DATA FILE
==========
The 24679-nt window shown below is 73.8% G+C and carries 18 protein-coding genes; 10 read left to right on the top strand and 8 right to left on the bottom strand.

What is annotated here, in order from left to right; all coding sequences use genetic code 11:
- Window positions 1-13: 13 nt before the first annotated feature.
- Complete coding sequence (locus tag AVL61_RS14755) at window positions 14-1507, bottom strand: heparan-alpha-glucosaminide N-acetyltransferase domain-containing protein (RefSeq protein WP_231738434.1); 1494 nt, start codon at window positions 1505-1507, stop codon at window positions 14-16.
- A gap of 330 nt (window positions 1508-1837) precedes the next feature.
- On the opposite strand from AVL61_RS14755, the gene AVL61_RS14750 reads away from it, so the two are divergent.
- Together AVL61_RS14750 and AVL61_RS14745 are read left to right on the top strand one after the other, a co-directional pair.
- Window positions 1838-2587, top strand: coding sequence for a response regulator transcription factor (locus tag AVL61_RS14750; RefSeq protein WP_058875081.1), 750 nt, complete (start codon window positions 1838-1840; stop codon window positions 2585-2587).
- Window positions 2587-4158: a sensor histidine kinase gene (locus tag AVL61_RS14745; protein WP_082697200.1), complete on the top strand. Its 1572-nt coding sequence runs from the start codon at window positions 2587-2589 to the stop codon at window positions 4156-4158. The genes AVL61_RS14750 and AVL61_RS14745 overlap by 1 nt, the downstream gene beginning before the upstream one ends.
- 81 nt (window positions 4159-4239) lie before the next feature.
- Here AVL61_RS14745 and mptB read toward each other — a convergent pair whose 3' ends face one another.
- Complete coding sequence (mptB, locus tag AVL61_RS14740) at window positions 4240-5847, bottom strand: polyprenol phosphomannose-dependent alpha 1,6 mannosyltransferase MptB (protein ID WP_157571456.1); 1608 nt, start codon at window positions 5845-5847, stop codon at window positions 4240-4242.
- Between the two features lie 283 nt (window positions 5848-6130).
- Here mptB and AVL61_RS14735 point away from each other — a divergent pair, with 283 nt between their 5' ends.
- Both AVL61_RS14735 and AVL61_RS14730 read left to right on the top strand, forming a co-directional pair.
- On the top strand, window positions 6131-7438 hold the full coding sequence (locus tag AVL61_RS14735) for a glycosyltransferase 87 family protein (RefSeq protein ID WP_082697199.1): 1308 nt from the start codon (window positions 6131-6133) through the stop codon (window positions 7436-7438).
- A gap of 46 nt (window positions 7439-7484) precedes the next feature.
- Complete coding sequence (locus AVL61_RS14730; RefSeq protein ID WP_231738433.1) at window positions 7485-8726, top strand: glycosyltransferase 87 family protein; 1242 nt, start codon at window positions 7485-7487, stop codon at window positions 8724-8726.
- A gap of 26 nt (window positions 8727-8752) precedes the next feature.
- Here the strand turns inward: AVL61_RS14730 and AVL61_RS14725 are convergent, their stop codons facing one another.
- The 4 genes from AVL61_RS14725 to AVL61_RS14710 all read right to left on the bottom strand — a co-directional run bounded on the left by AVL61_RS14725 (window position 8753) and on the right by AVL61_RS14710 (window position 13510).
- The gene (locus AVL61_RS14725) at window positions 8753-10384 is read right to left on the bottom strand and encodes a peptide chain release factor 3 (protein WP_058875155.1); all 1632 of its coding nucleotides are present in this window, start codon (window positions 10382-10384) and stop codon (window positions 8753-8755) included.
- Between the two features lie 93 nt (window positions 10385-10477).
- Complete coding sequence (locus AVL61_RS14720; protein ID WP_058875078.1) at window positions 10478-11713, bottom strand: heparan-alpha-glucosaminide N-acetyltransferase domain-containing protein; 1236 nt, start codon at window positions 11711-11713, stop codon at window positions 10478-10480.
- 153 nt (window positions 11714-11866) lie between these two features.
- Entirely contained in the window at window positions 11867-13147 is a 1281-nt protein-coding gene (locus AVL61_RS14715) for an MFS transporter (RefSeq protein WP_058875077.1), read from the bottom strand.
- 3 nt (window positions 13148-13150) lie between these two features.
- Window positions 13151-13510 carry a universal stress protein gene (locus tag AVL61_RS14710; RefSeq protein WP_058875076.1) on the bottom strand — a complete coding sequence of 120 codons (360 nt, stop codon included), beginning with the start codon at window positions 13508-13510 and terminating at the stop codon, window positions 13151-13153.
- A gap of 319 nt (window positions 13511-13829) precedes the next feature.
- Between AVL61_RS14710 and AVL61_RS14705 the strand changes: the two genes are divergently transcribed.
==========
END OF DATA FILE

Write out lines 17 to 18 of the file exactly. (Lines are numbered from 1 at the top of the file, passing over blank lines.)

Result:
- A gap of 46 nt (window positions 7439-7484) precedes the next feature.
- Complete coding sequence (locus AVL61_RS14730; RefSeq protein ID WP_231738433.1) at window positions 7485-8726, top strand: glycosyltransferase 87 family protein; 1242 nt, start codon at window positions 7485-7487, stop codon at window positions 8724-8726.